5. The decision of the Superior Court of North Carolina provides an excellent discussion of the various approaches courts have taken (and other interested entities have proposed) for determining whether a party is entitled to access to the opposing party's computer hard drives and the parameters for such access. See Analog Devices, Inc. v. Michalski, No. 01-CVS-10614, 2006 WL 3287382, at *5-11 (N.C.Super.Nov.1, 2006) (not designated for publication).
6. The Florida District Court of Appeal approved of the general concept of granting access to an opposing party's computer hard drives but, like the Eleventh Circuit in In re Ford Motor Co., concluded that the order before it was improper because it gave the expert “access to literally everything on the petitioner's computers” but “did not protect against disclosure of confidential and privileged information.” Menke v. Broward County Sch. Bd., 916 So.2d 8, 11-12 (Fla.Dist.Ct.App.2005); see also In re Ford Motor Co., 345 F.3d 1315, 1316-17 (11th Cir.2003) (orig.proceeding).
7. The courts frequently require these experts to carefully document the procedures followed and to retain copies of the mirror image of the hard drives and of the documents and partial documents recovered until the litigation is concluded. See Antioch Co. v. Scrapbook Borders, Inc., 210 F.R.D. 645, 653 (D.Minn.2002); Simon Prop. Group L.P. v. mySimon, Inc., 194 F.R.D. 639, 641-42 (S.D.Ind.2000); cf. Playboy Enters., Inc. v. Welles, 60 F.Supp.2d 1050, 1055 (S.D.Cal.1999) (directing party opposing discovery to retain “ ‘mirror image’ disk and copies of all documents retrieved” by forensic expert); Etzion v. Etzion, 7 Misc.3d 940, 796 N.Y.S.2d 844, 847 (N.Y.Sup.Ct.2005) (directing discovery referee to retain hard drive “clones”).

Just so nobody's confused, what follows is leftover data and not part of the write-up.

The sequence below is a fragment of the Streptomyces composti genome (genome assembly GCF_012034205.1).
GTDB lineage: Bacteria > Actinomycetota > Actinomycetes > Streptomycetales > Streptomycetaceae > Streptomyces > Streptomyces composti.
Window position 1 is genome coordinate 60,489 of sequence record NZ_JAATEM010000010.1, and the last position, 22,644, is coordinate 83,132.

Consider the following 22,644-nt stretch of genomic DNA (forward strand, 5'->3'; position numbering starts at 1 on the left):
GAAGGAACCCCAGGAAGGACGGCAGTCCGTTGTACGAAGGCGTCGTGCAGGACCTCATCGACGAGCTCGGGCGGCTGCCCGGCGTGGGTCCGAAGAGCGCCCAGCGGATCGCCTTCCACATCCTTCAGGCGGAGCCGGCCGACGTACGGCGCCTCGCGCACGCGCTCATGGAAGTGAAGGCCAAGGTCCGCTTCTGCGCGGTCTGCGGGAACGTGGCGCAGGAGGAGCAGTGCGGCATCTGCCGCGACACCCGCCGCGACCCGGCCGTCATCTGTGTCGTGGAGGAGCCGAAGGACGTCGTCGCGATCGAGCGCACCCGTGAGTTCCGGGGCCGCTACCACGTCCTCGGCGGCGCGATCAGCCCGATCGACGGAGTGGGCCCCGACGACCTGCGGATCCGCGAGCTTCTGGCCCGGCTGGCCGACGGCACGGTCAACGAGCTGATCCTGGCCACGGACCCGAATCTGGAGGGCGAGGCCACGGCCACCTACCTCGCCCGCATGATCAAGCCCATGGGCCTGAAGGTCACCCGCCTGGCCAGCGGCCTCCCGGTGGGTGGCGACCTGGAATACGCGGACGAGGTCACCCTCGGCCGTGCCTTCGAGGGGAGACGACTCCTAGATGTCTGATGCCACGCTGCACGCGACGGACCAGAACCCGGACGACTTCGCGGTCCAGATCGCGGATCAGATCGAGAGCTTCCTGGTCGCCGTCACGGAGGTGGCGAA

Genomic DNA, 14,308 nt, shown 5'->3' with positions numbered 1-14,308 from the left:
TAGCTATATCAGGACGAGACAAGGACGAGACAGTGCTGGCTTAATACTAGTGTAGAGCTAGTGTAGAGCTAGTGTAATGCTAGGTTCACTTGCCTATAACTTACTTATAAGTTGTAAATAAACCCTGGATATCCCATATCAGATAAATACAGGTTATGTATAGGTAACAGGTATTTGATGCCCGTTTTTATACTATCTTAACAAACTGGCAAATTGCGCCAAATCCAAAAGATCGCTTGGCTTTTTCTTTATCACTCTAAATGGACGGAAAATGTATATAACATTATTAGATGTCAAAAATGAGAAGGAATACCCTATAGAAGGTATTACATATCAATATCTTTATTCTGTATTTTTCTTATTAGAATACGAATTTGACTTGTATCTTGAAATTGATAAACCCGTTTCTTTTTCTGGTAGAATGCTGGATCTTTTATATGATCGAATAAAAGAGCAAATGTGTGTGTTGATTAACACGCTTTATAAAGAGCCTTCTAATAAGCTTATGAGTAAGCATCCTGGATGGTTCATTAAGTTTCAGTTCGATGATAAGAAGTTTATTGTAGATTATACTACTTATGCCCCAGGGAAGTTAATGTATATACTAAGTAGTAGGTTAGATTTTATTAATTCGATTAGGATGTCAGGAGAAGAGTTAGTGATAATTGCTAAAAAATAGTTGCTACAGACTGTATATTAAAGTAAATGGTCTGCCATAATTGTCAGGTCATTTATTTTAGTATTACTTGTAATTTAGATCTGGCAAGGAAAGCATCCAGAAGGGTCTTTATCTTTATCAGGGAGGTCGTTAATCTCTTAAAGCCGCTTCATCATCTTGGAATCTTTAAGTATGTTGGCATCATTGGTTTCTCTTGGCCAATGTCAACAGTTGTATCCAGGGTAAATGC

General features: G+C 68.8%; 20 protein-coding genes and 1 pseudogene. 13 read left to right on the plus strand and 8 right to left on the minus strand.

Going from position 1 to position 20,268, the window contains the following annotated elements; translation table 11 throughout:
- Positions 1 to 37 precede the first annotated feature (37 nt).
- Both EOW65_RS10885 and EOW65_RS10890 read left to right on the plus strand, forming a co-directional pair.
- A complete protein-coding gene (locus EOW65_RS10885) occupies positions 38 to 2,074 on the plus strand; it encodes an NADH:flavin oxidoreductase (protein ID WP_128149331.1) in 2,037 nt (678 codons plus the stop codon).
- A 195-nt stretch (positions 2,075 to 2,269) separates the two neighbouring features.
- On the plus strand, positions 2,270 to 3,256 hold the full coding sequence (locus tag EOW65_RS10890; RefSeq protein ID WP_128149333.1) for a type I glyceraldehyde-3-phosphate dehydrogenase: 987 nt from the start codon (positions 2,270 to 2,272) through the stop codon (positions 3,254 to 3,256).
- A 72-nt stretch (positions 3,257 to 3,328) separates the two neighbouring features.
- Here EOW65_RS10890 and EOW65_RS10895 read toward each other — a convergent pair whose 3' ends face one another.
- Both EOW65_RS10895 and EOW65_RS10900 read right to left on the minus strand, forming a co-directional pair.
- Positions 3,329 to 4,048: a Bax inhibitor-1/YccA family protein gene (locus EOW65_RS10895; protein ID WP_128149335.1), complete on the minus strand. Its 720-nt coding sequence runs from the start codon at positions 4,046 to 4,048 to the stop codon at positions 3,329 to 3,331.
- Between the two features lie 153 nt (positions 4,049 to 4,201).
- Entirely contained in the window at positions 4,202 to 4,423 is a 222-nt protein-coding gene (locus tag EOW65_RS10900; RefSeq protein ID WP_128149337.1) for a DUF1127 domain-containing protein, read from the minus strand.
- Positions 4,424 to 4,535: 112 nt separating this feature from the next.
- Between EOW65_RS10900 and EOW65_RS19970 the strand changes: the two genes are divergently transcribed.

8. The Honzas do not challenge the qualifications of the forensic expert chosen by A & W. Nevertheless, we pause to note that the expert's qualifications are of critical importance when access to another party's computer hard drives or similar data storage is sought. Here, A & W's expert provided extensive testimony about his experience and qualifications at the hearing on A & W's motion for access to the Honzas' computers. For example, the expert has personally done imaging of between 8,000 and 9,000 computer hard drives during his more than 20 years of work in this field. His company employs the procedures used by state and federal law enforcement agencies and recommended by the National Institute Standards of Testing. See National Institute of Standards & Technology Homepage, http://www.nist.gov (last visited Jan. 2, 2008).
FELIPE REYNA, Justice.
(Chief Justice GRAY not participating).9